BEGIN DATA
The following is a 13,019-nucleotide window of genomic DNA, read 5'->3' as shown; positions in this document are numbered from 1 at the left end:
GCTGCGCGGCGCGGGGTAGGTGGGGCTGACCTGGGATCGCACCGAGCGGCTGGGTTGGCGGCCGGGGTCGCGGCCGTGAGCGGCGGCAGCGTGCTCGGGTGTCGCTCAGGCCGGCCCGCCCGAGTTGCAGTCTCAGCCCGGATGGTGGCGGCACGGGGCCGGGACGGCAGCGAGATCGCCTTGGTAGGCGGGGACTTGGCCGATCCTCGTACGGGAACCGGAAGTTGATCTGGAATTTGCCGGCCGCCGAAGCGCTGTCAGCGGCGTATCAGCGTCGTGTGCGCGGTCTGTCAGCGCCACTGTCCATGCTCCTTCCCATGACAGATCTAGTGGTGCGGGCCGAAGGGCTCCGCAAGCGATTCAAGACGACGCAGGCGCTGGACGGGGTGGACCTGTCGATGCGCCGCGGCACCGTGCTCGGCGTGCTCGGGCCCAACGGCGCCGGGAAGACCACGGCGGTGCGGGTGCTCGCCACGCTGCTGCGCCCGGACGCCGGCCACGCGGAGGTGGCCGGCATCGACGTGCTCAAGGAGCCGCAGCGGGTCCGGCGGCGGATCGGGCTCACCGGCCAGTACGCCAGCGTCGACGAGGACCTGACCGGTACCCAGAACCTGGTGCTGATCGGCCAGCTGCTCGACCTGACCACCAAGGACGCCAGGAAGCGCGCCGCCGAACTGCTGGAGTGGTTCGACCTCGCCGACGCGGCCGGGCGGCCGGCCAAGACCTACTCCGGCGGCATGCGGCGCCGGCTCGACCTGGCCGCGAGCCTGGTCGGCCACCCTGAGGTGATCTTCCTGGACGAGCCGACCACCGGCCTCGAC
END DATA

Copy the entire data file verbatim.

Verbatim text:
The following is a 13,019-nucleotide window of genomic DNA, read 5'->3' as shown; positions in this document are numbered from 1 at the left end:
GCTGCGCGGCGCGGGGTAGGTGGGGCTGACCTGGGATCGCACCGAGCGGCTGGGTTGGCGGCCGGGGTCGCGGCCGTGAGCGGCGGCAGCGTGCTCGGGTGTCGCTCAGGCCGGCCCGCCCGAGTTGCAGTCTCAGCCCGGATGGTGGCGGCACGGGGCCGGGACGGCAGCGAGATCGCCTTGGTAGGCGGGGACTTGGCCGATCCTCGTACGGGAACCGGAAGTTGATCTGGAATTTGCCGGCCGCCGAAGCGCTGTCAGCGGCGTATCAGCGTCGTGTGCGCGGTCTGTCAGCGCCACTGTCCATGCTCCTTCCCATGACAGATCTAGTGGTGCGGGCCGAAGGGCTCCGCAAGCGATTCAAGACGACGCAGGCGCTGGACGGGGTGGACCTGTCGATGCGCCGCGGCACCGTGCTCGGCGTGCTCGGGCCCAACGGCGCCGGGAAGACCACGGCGGTGCGGGTGCTCGCCACGCTGCTGCGCCCGGACGCCGGCCACGCGGAGGTGGCCGGCATCGACGTGCTCAAGGAGCCGCAGCGGGTCCGGCGGCGGATCGGGCTCACCGGCCAGTACGCCAGCGTCGACGAGGACCTGACCGGTACCCAGAACCTGGTGCTGATCGGCCAGCTGCTCGACCTGACCACCAAGGACGCCAGGAAGCGCGCCGCCGAACTGCTGGAGTGGTTCGACCTCGCCGACGCGGCCGGGCGGCCGGCCAAGACCTACTCCGGCGGCATGCGGCGCCGGCTCGACCTGGCCGCGAGCCTGGTCGGCCACCCTGAGGTGATCTTCCTGGACGAGCCGACCACCGGCCTCGAC